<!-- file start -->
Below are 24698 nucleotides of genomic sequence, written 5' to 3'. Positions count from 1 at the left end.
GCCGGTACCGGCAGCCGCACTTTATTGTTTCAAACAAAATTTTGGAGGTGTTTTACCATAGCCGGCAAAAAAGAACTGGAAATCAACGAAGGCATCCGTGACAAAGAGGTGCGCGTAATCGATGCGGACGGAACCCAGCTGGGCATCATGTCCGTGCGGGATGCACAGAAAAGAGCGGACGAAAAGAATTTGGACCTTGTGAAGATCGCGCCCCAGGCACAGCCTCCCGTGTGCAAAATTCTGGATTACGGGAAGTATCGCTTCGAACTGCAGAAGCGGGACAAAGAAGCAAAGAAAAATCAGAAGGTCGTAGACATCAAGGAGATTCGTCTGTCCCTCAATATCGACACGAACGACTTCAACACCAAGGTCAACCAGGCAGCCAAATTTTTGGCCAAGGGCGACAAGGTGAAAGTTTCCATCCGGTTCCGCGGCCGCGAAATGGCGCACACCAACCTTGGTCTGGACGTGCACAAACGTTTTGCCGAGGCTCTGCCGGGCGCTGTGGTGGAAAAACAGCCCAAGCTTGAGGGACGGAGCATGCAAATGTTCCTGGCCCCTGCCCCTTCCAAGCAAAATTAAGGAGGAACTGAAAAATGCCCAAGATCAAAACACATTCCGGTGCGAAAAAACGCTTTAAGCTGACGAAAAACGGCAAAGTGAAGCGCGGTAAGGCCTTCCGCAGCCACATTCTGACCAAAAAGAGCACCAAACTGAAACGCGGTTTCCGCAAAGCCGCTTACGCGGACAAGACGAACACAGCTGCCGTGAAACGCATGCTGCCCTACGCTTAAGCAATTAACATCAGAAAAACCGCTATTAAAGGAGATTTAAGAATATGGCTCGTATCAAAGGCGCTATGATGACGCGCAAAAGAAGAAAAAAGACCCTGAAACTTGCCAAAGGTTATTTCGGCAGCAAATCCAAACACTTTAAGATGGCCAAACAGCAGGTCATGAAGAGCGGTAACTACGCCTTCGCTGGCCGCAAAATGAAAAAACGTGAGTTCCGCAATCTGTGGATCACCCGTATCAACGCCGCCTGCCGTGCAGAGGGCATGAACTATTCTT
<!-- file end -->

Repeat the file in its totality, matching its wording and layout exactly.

Below are 24698 nucleotides of genomic sequence, written 5' to 3'. Positions count from 1 at the left end.
GCCGGTACCGGCAGCCGCACTTTATTGTTTCAAACAAAATTTTGGAGGTGTTTTACCATAGCCGGCAAAAAAGAACTGGAAATCAACGAAGGCATCCGTGACAAAGAGGTGCGCGTAATCGATGCGGACGGAACCCAGCTGGGCATCATGTCCGTGCGGGATGCACAGAAAAGAGCGGACGAAAAGAATTTGGACCTTGTGAAGATCGCGCCCCAGGCACAGCCTCCCGTGTGCAAAATTCTGGATTACGGGAAGTATCGCTTCGAACTGCAGAAGCGGGACAAAGAAGCAAAGAAAAATCAGAAGGTCGTAGACATCAAGGAGATTCGTCTGTCCCTCAATATCGACACGAACGACTTCAACACCAAGGTCAACCAGGCAGCCAAATTTTTGGCCAAGGGCGACAAGGTGAAAGTTTCCATCCGGTTCCGCGGCCGCGAAATGGCGCACACCAACCTTGGTCTGGACGTGCACAAACGTTTTGCCGAGGCTCTGCCGGGCGCTGTGGTGGAAAAACAGCCCAAGCTTGAGGGACGGAGCATGCAAATGTTCCTGGCCCCTGCCCCTTCCAAGCAAAATTAAGGAGGAACTGAAAAATGCCCAAGATCAAAACACATTCCGGTGCGAAAAAACGCTTTAAGCTGACGAAAAACGGCAAAGTGAAGCGCGGTAAGGCCTTCCGCAGCCACATTCTGACCAAAAAGAGCACCAAACTGAAACGCGGTTTCCGCAAAGCCGCTTACGCGGACAAGACGAACACAGCTGCCGTGAAACGCATGCTGCCCTACGCTTAAGCAATTAACATCAGAAAAACCGCTATTAAAGGAGATTTAAGAATATGGCTCGTATCAAAGGCGCTATGATGACGCGCAAAAGAAGAAAAAAGACCCTGAAACTTGCCAAAGGTTATTTCGGCAGCAAATCCAAACACTTTAAGATGGCCAAACAGCAGGTCATGAAGAGCGGTAACTACGCCTTCGCTGGCCGCAAAATGAAAAAACGTGAGTTCCGCAATCTGTGGATCACCCGTATCAACGCCGCCTGCCGTGCAGAGGGCATGAACTATTCTT